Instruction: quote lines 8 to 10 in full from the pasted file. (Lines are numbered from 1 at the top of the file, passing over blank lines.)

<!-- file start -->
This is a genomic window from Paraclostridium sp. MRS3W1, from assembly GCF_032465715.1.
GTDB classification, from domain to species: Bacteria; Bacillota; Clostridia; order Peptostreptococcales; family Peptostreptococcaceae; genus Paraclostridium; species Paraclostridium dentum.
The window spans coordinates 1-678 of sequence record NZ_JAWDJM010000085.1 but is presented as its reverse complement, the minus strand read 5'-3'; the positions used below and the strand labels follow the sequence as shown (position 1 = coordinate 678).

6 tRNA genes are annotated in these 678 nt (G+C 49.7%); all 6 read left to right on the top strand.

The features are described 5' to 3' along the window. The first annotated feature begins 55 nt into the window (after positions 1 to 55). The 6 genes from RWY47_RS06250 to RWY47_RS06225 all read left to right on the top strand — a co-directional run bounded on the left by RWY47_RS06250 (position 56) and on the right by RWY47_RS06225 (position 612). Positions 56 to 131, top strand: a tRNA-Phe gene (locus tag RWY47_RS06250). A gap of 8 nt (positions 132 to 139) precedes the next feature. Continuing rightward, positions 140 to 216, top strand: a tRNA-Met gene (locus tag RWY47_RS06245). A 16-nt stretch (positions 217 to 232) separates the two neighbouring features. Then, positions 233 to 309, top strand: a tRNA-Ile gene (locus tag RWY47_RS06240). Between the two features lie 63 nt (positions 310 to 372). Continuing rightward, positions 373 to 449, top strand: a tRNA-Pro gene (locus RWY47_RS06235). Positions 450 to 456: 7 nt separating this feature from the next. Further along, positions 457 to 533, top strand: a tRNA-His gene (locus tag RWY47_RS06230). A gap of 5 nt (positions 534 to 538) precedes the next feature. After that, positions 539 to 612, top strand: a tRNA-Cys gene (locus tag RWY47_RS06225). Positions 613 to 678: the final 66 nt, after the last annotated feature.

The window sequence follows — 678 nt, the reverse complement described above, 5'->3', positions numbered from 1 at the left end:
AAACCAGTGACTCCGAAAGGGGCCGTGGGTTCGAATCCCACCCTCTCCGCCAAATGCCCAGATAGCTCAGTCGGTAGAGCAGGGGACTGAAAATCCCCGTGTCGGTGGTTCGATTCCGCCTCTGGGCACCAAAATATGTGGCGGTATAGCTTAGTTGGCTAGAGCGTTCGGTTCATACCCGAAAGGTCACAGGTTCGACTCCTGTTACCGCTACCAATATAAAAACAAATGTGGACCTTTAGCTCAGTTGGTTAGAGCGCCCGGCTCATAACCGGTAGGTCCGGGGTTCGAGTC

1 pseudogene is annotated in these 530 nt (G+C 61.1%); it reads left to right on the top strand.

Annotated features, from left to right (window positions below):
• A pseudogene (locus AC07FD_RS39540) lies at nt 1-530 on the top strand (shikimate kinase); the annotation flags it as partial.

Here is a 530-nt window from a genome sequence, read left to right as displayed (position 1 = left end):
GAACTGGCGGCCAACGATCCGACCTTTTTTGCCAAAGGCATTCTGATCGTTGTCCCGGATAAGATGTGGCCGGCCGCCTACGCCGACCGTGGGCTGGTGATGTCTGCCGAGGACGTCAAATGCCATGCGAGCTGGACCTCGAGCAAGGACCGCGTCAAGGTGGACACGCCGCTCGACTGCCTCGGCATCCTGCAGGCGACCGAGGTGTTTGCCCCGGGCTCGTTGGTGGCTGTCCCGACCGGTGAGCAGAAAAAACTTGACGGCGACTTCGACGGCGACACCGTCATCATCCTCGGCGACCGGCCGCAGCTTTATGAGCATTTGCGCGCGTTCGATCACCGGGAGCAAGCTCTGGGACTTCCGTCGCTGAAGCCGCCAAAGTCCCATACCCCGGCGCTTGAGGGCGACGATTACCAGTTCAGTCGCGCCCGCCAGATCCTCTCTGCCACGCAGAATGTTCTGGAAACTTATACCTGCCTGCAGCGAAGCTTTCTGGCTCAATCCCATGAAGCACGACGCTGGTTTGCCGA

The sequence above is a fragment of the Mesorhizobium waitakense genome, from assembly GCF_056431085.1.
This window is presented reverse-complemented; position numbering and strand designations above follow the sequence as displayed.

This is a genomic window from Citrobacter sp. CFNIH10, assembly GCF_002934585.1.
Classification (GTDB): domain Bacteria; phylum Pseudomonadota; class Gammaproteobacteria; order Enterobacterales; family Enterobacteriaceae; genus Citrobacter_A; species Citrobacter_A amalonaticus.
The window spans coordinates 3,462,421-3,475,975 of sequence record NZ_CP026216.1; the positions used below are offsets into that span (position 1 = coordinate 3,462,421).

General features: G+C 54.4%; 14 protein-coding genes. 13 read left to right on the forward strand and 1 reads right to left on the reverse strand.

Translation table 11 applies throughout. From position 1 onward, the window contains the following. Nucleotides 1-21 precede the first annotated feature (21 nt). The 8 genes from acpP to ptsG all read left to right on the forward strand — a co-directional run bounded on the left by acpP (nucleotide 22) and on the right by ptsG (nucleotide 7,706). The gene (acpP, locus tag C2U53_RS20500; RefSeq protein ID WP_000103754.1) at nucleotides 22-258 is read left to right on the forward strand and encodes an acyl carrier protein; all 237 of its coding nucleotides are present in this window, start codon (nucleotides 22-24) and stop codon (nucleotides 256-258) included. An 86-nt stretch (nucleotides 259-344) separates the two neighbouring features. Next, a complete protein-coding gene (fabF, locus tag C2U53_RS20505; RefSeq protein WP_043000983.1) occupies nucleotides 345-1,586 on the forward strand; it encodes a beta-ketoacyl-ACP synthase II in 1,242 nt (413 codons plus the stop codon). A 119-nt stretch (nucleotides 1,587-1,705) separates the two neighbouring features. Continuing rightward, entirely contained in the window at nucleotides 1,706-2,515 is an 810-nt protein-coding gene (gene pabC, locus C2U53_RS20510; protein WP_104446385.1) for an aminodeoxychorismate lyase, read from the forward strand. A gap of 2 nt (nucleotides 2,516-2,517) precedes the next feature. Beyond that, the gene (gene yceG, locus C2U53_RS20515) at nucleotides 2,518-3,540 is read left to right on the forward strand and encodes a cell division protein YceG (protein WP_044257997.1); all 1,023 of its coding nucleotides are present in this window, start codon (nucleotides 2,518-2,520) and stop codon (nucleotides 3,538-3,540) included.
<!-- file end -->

1 pseudogene is annotated in these 530 nt (G+C 61.1%); it reads left to right on the top strand.

Annotated features, from left to right (window positions below):
• A pseudogene (locus AC07FD_RS39540) lies at nt 1-530 on the top strand (shikimate kinase); the annotation flags it as partial.